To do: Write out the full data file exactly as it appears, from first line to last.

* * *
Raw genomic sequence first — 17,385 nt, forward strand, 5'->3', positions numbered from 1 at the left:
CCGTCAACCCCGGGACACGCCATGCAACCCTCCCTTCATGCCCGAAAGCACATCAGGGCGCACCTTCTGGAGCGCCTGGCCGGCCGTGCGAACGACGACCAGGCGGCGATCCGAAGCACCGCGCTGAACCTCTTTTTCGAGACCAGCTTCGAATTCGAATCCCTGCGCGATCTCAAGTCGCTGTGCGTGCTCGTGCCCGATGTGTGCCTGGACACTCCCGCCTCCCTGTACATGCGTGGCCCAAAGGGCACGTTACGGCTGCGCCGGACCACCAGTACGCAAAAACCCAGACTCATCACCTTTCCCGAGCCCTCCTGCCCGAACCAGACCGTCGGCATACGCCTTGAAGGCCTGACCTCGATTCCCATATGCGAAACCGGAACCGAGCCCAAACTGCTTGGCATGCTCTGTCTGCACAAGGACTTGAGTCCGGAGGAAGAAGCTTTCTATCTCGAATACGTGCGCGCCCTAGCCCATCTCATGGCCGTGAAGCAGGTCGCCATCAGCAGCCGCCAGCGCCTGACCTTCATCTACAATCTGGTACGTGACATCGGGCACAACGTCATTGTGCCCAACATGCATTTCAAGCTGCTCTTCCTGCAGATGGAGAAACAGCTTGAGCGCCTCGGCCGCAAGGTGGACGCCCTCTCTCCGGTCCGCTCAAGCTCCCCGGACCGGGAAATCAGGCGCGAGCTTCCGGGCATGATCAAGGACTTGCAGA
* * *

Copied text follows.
Raw genomic sequence first — 17,385 nt, forward strand, 5'->3', positions numbered from 1 at the left:
CCGTCAACCCCGGGACACGCCATGCAACCCTCCCTTCATGCCCGAAAGCACATCAGGGCGCACCTTCTGGAGCGCCTGGCCGGCCGTGCGAACGACGACCAGGCGGCGATCCGAAGCACCGCGCTGAACCTCTTTTTCGAGACCAGCTTCGAATTCGAATCCCTGCGCGATCTCAAGTCGCTGTGCGTGCTCGTGCCCGATGTGTGCCTGGACACTCCCGCCTCCCTGTACATGCGTGGCCCAAAGGGCACGTTACGGCTGCGCCGGACCACCAGTACGCAAAAACCCAGACTCATCACCTTTCCCGAGCCCTCCTGCCCGAACCAGACCGTCGGCATACGCCTTGAAGGCCTGACCTCGATTCCCATATGCGAAACCGGAACCGAGCCCAAACTGCTTGGCATGCTCTGTCTGCACAAGGACTTGAGTCCGGAGGAAGAAGCTTTCTATCTCGAATACGTGCGCGCCCTAGCCCATCTCATGGCCGTGAAGCAGGTCGCCATCAGCAGCCGCCAGCGCCTGACCTTCATCTACAATCTGGTACGTGACATCGGGCACAACGTCATTGTGCCCAACATGCATTTCAAGCTGCTCTTCCTGCAGATGGAGAAACAGCTTGAGCGCCTCGGCCGCAAGGTGGACGCCCTCTCTCCGGTCCGCTCAAGCTCCCCGGACCGGGAAATCAGGCGCGAGCTTCCGGGCATGATCAAGGACTTGCAGA